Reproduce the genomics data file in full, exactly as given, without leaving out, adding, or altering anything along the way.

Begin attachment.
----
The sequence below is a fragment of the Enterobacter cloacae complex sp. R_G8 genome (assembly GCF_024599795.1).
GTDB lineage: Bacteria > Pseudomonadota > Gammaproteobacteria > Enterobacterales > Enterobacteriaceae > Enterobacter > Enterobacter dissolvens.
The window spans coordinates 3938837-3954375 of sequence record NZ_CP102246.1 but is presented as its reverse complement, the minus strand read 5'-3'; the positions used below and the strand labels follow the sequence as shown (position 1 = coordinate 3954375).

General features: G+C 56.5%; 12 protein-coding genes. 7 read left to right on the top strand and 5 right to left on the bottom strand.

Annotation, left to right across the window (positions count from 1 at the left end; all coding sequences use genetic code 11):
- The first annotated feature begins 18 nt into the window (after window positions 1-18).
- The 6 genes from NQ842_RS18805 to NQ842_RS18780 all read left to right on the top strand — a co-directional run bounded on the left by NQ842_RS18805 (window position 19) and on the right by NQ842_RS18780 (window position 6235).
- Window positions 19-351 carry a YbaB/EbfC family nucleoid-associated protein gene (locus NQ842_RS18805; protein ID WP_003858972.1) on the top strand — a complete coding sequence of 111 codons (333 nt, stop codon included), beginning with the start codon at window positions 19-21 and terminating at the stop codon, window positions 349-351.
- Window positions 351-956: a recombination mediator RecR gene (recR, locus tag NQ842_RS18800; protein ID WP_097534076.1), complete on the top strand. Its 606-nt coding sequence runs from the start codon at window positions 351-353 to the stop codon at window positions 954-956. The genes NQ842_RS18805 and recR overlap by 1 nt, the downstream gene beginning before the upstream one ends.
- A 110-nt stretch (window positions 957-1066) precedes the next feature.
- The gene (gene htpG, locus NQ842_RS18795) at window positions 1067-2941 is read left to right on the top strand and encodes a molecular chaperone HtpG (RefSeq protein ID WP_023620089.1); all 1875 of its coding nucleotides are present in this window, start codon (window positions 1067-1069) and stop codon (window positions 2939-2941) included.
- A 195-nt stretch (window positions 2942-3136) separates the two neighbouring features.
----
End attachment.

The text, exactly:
The sequence below is a fragment of the Enterobacter cloacae complex sp. R_G8 genome (assembly GCF_024599795.1).
GTDB lineage: Bacteria > Pseudomonadota > Gammaproteobacteria > Enterobacterales > Enterobacteriaceae > Enterobacter > Enterobacter dissolvens.
The window spans coordinates 3938837-3954375 of sequence record NZ_CP102246.1 but is presented as its reverse complement, the minus strand read 5'-3'; the positions used below and the strand labels follow the sequence as shown (position 1 = coordinate 3954375).

General features: G+C 56.5%; 12 protein-coding genes. 7 read left to right on the top strand and 5 right to left on the bottom strand.

Annotation, left to right across the window (positions count from 1 at the left end; all coding sequences use genetic code 11):
- The first annotated feature begins 18 nt into the window (after window positions 1-18).
- The 6 genes from NQ842_RS18805 to NQ842_RS18780 all read left to right on the top strand — a co-directional run bounded on the left by NQ842_RS18805 (window position 19) and on the right by NQ842_RS18780 (window position 6235).
- Window positions 19-351 carry a YbaB/EbfC family nucleoid-associated protein gene (locus NQ842_RS18805; protein ID WP_003858972.1) on the top strand — a complete coding sequence of 111 codons (333 nt, stop codon included), beginning with the start codon at window positions 19-21 and terminating at the stop codon, window positions 349-351.
- Window positions 351-956: a recombination mediator RecR gene (recR, locus tag NQ842_RS18800; protein ID WP_097534076.1), complete on the top strand. Its 606-nt coding sequence runs from the start codon at window positions 351-353 to the stop codon at window positions 954-956. The genes NQ842_RS18805 and recR overlap by 1 nt, the downstream gene beginning before the upstream one ends.
- A 110-nt stretch (window positions 957-1066) precedes the next feature.
- The gene (gene htpG, locus NQ842_RS18795) at window positions 1067-2941 is read left to right on the top strand and encodes a molecular chaperone HtpG (RefSeq protein ID WP_023620089.1); all 1875 of its coding nucleotides are present in this window, start codon (window positions 1067-1069) and stop codon (window positions 2939-2941) included.
- A 195-nt stretch (window positions 2942-3136) separates the two neighbouring features.